Next week in the theatrical performance of Stories Left to Tell by Spalding Gray, comedian Louie Anderson, MPR newscaster Kerri Miller, and playwright and storyteller Kevin Kling will all take part in the performance which highlights Spalding Gray‘s work.
The piece is performed by a five-person ensemble made up of some of downtown New York’s most accomplished writer/performers—including David Cale, Ain Gordon, Josh Lefkowitz, and Carmelita Tropicana—as well as a different local celebrity guest performer each evening.
Here is the Minneapolis line up:
Thursday, March 18 with Louie Anderson
Friday, March 19 with Kerri Miller
Saturday, March 20 with Kevin Kling
Celebrating the influential work and life of actor/writer Spalding Gray (1941–2004) and his irreverent storytelling style, Stories Left to Tell combines excerpts from both renowned and never-before-seen works that span the artist’s career and life. To read more about the performance at Walker Art Center or purchase tickets click here.
About the guest role:
The role that our guest star will play each evening, which is called CAREER, includes stories about Spalding dealing with success and a certain amount of fame. This is the only role that enters later than the rest of the cast, who are present the whole time and represent Spalding’s life. The role acts as a wild card ride that happened to Spalding rather late in his life- the first CAREER story takes place in his early 40s. There’s a wonderful sort of layering because the guest star reading these stories also has had some experience with success and a certain kind of fame.
From Director of Stories Left to Tell, Lucy Sexton:
“When this was performed [in New York] regularly CAREER was a rotating role, so the audience never knew exactly which ride CAREER was going to take you on. It was wonderful to see those CAREER stories transformed by each new person, whether it was a TV star, a writer, a radio personality, or a movie star Spalding had worked with during his actual career. So when the time came to tour the show, we were excited to bring along that element of surprise and the overlaying of the person onstage’s particular fame/career with Spalding’s. In addition to the outreach and integration with the local community that [is brought by the involvement of a local celebrity], having the CAREER person be from the city we’re in has another bonus. It underlines one of the main messages of this show: Spalding’s work was great writing for the stage and as such can be done by a wide variety of performers. [This] has the possiblity of drawing new people to Spalding’s work, folks who might be coming to see an actor/writer/public personality that they’re familiar with even if they are not so familiar with Spalding.”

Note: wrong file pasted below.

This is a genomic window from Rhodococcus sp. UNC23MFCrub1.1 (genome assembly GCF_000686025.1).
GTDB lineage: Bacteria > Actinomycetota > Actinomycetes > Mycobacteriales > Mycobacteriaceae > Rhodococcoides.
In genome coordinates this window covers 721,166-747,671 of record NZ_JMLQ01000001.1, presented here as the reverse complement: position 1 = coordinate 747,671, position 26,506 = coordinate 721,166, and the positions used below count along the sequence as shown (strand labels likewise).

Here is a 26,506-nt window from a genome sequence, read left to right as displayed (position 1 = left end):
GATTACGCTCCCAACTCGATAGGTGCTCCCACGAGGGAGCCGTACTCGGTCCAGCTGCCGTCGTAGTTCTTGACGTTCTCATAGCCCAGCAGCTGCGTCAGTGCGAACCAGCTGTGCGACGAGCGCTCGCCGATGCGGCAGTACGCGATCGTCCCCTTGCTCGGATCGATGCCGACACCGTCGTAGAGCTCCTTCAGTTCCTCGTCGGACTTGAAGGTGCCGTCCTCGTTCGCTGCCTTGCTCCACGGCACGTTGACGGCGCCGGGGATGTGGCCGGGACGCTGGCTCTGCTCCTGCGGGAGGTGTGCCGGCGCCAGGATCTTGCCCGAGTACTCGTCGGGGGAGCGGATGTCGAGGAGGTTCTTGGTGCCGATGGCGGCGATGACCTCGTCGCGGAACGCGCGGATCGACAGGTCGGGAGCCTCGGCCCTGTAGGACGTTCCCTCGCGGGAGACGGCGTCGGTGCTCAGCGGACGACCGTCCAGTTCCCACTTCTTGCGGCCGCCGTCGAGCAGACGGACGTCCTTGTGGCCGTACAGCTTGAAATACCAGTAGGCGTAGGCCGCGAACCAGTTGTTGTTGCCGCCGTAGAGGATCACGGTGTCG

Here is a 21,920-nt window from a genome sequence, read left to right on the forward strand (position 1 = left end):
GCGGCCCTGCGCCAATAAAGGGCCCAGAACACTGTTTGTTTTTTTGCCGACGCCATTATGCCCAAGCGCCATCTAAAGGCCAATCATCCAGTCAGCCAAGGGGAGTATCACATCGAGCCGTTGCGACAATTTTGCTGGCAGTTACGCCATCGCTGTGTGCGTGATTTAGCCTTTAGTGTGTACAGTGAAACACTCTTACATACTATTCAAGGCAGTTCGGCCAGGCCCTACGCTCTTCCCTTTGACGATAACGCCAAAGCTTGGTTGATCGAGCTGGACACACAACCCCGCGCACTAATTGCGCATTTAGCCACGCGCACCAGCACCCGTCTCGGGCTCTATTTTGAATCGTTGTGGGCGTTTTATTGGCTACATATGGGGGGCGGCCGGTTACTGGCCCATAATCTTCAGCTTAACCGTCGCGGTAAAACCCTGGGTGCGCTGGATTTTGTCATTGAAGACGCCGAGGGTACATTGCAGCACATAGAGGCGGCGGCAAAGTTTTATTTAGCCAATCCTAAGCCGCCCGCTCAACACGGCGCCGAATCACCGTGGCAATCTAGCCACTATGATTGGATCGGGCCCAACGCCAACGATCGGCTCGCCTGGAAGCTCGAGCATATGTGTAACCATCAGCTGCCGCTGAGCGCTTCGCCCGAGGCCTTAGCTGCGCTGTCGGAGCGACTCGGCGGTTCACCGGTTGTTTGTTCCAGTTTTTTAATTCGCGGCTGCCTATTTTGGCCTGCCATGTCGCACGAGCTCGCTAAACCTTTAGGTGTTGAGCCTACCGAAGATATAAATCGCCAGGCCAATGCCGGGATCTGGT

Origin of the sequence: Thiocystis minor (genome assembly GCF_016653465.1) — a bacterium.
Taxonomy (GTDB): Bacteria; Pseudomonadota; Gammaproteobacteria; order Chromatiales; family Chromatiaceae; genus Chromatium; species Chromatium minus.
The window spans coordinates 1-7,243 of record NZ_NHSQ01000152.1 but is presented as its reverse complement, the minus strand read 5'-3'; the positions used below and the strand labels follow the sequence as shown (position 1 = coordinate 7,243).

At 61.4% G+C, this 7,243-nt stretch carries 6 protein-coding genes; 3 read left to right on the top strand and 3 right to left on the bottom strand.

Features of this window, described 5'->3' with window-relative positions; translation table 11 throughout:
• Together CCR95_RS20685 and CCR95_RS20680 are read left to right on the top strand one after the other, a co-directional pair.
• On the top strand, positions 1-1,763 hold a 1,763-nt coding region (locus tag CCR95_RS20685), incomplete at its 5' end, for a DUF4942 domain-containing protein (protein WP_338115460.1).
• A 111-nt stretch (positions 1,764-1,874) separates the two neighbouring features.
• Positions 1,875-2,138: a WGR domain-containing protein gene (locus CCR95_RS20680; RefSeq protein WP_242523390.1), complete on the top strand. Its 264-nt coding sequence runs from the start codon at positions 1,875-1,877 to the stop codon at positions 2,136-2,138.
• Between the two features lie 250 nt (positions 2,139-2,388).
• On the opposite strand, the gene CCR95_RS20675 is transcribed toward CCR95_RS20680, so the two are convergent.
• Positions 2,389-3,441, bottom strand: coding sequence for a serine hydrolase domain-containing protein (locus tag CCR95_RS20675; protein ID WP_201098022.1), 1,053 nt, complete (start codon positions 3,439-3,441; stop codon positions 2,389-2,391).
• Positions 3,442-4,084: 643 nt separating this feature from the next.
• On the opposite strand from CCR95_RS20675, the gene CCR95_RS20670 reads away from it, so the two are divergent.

Louie Anderson was born March 24, 1953, in Minneapolis, raised in St. Paul and is an Emmy award winning comedian, actor, writer currently living and working in Los Angeles and Las Vegas. Anderson created the cartoon series Life with Louie and hosted the game show Family Feud from 1999-2002. Anderson recently published the book The F Word: How To Survive Your Family. He also wrote Goodbye Jumbo, Hello Cruel World. He on Comedy Central’s list of the 100 greatest standups of all time.
Every weekday, host Kerri Miller welcomes guests and audience members for lively, in-depth discussions of news events, issues, the arts and more on Minnesota Public Radio. Kerri Miller joined MPR in June 2004 as host of Minnesota Public Radio’s Midmorning and Talking Volumes, the joint book club of MPR, the Star Tribune and the Loft Literary Center. She has been a radio and television news reporter since 1981.
Kevin Kling, best known for his popular commentaries on National Public Radio’s All Things Considered and his storytelling stage shows like Tales from the Charred Underbelly of the Yule Log, delivers hilarious, often tender stories. Kling’s autobiographical tales are as enchanting as they are true to life: hopping freight trains, getting hit by lightning, performing his banned play in Czechoslovakia, growing up in Minnesota, and eating things before knowing what they are.